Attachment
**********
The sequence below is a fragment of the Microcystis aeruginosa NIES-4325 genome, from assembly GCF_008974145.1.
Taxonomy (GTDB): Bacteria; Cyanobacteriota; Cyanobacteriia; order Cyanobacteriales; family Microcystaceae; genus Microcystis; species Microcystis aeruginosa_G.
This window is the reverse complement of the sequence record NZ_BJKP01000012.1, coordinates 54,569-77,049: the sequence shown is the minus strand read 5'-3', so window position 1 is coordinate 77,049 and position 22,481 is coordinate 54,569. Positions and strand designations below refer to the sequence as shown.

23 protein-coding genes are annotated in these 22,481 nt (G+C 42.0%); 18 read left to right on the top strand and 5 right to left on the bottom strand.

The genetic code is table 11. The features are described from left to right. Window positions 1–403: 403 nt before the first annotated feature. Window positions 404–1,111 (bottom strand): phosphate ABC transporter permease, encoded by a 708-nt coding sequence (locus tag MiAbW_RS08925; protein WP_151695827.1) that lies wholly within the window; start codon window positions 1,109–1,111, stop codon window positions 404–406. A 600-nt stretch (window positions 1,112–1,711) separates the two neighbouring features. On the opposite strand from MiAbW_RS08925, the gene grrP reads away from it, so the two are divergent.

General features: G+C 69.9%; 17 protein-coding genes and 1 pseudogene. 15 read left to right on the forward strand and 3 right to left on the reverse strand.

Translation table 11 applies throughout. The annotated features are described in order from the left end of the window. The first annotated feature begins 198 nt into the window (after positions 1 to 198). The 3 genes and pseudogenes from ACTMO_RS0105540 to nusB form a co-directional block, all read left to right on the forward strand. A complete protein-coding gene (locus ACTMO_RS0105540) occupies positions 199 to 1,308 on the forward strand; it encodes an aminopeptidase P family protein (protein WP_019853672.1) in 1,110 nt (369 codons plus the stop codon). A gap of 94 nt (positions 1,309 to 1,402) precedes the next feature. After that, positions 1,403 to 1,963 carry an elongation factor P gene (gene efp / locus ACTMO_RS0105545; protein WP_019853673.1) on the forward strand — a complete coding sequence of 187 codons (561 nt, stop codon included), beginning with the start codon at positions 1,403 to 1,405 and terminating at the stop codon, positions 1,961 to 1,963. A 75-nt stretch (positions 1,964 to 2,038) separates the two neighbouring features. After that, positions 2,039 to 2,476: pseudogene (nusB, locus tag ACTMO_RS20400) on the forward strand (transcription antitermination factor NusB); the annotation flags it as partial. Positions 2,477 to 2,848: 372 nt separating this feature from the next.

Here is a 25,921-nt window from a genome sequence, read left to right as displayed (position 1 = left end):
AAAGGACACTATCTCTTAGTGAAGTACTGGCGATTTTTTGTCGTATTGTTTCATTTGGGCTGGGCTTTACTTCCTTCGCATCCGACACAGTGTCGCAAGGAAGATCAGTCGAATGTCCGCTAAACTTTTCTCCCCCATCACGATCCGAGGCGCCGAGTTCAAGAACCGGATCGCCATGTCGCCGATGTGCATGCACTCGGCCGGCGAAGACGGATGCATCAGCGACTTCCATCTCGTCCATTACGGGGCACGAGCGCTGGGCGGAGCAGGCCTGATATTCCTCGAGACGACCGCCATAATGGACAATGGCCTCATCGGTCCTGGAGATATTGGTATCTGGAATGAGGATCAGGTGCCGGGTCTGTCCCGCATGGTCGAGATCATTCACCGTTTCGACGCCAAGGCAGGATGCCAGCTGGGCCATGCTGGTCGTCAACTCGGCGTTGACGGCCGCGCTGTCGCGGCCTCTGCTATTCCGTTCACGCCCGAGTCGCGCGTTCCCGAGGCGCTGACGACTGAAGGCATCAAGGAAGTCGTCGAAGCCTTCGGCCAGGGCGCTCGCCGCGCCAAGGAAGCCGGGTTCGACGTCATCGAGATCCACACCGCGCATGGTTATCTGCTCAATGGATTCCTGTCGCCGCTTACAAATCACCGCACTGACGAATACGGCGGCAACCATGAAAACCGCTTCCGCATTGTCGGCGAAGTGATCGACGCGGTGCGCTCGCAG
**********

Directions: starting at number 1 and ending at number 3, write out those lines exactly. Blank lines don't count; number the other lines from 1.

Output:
The sequence below is a fragment of the Microcystis aeruginosa NIES-4325 genome, from assembly GCF_008974145.1.
Taxonomy (GTDB): Bacteria; Cyanobacteriota; Cyanobacteriia; order Cyanobacteriales; family Microcystaceae; genus Microcystis; species Microcystis aeruginosa_G.
This window is the reverse complement of the sequence record NZ_BJKP01000012.1, coordinates 54,569-77,049: the sequence shown is the minus strand read 5'-3', so window position 1 is coordinate 77,049 and position 22,481 is coordinate 54,569. Positions and strand designations below refer to the sequence as shown.